Noah Kalina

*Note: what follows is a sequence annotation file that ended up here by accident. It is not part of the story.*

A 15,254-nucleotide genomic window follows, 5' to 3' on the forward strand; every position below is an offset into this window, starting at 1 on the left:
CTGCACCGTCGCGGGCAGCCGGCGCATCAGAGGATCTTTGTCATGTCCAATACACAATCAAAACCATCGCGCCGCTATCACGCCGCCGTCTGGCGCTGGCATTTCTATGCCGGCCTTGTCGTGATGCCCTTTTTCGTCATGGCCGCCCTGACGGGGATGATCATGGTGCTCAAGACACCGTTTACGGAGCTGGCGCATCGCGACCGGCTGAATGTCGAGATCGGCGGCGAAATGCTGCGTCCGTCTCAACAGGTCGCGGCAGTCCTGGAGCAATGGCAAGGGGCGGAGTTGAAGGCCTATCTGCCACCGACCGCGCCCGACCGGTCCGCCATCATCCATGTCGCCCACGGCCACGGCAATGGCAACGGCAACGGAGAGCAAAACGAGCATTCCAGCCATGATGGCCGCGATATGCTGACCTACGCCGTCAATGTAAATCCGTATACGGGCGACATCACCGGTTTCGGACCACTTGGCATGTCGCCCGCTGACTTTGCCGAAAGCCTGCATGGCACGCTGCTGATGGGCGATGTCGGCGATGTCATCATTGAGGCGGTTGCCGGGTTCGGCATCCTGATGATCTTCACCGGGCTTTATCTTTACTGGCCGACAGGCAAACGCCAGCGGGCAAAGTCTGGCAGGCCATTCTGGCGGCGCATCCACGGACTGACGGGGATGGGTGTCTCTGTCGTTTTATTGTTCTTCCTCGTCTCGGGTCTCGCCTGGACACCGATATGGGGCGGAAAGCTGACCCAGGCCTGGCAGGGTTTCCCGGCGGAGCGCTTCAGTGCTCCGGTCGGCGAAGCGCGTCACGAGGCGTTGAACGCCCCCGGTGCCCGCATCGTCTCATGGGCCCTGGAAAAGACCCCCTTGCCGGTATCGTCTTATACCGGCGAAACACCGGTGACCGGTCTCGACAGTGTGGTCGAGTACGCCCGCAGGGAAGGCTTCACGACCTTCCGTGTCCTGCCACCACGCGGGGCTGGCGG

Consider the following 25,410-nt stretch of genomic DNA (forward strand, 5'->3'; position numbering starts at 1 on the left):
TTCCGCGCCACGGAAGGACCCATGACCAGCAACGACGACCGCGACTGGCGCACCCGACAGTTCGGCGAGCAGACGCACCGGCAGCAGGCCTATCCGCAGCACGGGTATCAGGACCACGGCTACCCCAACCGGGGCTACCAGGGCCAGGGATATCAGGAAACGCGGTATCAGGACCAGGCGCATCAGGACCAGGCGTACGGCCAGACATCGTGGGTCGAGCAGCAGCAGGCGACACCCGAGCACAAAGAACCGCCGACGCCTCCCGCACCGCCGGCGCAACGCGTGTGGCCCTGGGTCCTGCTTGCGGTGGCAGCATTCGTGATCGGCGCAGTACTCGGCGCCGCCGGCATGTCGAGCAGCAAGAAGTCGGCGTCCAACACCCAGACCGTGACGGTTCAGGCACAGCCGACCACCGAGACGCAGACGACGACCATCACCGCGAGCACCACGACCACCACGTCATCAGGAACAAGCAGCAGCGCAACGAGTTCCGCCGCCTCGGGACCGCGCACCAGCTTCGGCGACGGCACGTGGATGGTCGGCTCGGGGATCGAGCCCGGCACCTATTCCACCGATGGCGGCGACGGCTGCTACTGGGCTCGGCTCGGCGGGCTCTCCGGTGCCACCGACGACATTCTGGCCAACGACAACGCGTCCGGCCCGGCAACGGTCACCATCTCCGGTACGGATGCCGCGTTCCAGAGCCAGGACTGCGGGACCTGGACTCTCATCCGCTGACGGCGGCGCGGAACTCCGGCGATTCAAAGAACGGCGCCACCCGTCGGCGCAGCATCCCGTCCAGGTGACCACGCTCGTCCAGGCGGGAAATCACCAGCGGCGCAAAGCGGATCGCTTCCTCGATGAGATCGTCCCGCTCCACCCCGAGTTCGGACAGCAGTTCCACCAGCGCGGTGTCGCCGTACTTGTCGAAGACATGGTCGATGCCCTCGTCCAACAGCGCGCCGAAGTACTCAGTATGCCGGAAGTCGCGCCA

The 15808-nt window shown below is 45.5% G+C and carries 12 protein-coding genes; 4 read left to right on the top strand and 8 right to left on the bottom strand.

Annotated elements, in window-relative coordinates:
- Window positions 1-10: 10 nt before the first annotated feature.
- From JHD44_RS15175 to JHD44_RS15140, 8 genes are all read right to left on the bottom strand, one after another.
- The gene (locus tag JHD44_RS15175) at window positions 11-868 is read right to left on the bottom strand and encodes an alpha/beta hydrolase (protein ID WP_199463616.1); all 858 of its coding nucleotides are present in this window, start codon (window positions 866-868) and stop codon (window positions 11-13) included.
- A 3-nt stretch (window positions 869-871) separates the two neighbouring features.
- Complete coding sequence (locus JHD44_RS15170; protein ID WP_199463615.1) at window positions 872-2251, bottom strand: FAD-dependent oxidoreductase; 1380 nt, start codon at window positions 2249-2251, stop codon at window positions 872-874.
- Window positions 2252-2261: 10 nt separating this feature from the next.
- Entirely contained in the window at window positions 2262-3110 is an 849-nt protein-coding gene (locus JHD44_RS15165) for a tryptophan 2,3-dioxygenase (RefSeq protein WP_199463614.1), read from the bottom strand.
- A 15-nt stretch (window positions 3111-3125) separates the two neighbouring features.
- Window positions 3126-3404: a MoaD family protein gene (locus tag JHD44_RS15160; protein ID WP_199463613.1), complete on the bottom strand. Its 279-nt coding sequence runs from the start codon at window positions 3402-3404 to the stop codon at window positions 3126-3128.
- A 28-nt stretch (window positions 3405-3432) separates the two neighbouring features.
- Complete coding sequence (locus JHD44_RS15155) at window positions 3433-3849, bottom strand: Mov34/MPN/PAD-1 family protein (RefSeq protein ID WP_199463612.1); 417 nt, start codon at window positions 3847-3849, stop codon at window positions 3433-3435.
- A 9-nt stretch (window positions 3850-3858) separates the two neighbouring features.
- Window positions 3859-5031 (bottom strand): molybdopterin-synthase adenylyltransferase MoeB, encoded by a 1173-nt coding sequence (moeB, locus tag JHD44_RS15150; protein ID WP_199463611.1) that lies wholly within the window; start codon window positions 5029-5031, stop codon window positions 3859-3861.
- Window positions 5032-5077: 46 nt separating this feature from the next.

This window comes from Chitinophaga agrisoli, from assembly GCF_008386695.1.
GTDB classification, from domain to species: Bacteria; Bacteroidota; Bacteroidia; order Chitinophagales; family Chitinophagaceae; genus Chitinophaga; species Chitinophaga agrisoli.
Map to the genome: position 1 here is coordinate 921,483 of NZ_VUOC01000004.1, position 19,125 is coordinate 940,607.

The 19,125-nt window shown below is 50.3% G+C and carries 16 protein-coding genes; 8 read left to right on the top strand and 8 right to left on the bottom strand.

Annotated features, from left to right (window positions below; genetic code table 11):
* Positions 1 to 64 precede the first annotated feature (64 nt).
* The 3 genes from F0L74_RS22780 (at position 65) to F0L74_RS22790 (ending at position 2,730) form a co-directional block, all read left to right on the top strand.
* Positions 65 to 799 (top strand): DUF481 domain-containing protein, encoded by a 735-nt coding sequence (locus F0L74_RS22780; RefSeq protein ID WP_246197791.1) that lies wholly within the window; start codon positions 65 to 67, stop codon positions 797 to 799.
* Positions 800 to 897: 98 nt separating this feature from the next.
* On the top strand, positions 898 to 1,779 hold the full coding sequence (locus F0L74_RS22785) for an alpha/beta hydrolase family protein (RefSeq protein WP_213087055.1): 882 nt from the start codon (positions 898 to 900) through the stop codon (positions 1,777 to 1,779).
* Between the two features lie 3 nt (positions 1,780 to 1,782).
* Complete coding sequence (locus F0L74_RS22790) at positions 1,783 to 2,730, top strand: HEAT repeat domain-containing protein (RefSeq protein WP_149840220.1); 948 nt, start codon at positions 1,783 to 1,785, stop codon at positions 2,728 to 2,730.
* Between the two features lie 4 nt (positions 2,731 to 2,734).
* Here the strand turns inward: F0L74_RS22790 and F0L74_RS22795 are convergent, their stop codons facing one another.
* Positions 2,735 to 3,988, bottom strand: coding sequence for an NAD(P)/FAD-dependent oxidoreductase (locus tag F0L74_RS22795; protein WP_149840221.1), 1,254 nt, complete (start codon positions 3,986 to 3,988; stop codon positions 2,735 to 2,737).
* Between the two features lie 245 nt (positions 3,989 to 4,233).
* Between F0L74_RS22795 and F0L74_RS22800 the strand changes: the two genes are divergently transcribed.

It can't be measured in sustainability metrics. It's not always tied to architectural awards. And it's near impossible to define. But a sense of place is possible the most important quality in all architectural and urban projects. Avi Friedman, a professor of architecture at McGill University in Montreal searches for this elusive quality around the globe and reports back in The Nature of Place: A Search for Authenticity. Eleven essays cover evocative places such as Hong Kong; Petach Tikva, Israel; Fargo, N.D.; and Nunavut, Canada, and narrate Friedman's experience in each—both the positive and negative aspects. In York, England, he finds a civic square, at 500 feet by 325 feet, which leads him to mourn the lack of such squares in suburban America: "Squares are place where hidden social bonds are felt, and, therefore, efforts to conserve or bring them back are well deserved." If experience and feel are the measures of such special places, then they can't be outlined in CAD. But Friedman reminds us that they must be sought nevertheless.  • $19.95; Princeton Architectural Press, November 2011